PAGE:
Role models: Theme park depicts life in microcosm
12:51 JST, April 19, 2022
Covering about 8,000 square meters, Small Worlds Tokyo is one of the world’s largest indoor miniature theme parks. The park spans six differently themed areas and features detailed 1/80th-scale models of buildings, objects and people.
Once an hour at the Space Center area, visitors can watch a miniature reenactment of a Saturn V rocket launch. The Saturn V was used by the U.S. National Aeronautics and Space Administration in the 1960s and 1970s to transport astronauts to the moon. A close look at the diorama reveals a fastidious attention to detail, such as depictions of mechanics and staffers preparing for the launch — one can almost hear them calling out to each other.
The Global Village area, meanwhile, features cities modelled on Asian and European cities, such as London from the Industrial Revolution era. Again, close observation reveals bygone days in microcosm: a man proposing to a woman in the corner of a castle; people fighting outside a restaurant. Each character seems to be brimming with life.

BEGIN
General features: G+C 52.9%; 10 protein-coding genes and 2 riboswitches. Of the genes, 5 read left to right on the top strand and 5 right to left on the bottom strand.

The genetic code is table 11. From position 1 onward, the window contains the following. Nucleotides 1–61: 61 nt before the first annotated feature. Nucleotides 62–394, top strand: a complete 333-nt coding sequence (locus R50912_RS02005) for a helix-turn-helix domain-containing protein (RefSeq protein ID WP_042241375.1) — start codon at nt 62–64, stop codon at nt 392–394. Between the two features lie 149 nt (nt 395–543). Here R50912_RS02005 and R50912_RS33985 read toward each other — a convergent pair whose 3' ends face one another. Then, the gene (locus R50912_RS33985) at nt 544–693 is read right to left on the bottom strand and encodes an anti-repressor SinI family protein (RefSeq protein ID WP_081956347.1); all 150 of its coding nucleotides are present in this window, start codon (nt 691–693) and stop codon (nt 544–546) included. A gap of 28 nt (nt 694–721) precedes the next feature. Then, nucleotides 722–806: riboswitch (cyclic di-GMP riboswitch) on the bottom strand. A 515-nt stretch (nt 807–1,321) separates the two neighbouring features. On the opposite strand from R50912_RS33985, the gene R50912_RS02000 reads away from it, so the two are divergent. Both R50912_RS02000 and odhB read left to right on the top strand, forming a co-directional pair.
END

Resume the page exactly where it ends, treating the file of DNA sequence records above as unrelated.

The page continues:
The park also boasts areas themed around popular anime, including “Sailor Moon” and “Evangelion.”
Using a 3D scanner, visitors can make a miniature version of themselves, which can be placed in an area of their choice for an additional fee that ranges from ¥4,800 to ¥9,800 for a full year. According to the theme park, some people have used this service to become an “official resident” of an area, creating an alternative “life” for themselves amid the novel coronavirus pandemic, during which many people have been staying at home.
The possibilities are endless. For example, if you are a mountain-climbing enthusiast, you can create a tiny version of you and your friends in mountain-climbing gear, and have the figures scale a peak in one of the park’s six areas.
Alternatively, couples who have been unable to embark on a honeymoon can vicariously enjoy a joint “trip” through alter egos placed inside the park.
Visitors can enjoy viewing and photographing figures going about their everyday business. Indeed, many patrons are taken aback by the elaborate reproductions of buildings and interiors.
“Japanese people in particular respect things that have been reproduced down to the smallest detail,” said Small Words Inc. President Masahiro Kondo. “There are things that only precise representations can express.”
Small Worlds Tokyo
Opened in 2020. The park’s dioramas alternate between day and night every 15 minutes. Congestion at the park can be checked by visiting the official website.
Address: 1-3-33 Ariake, Koto Ward, Tokyo
Hours: 11 a.m. to 8 p.m.; door close at 7 p.m.
Admission: ¥2,700 for ages 18 and older, ¥1,900 for ages 12 to 17 and ¥1,500 for ages 4 to 11.
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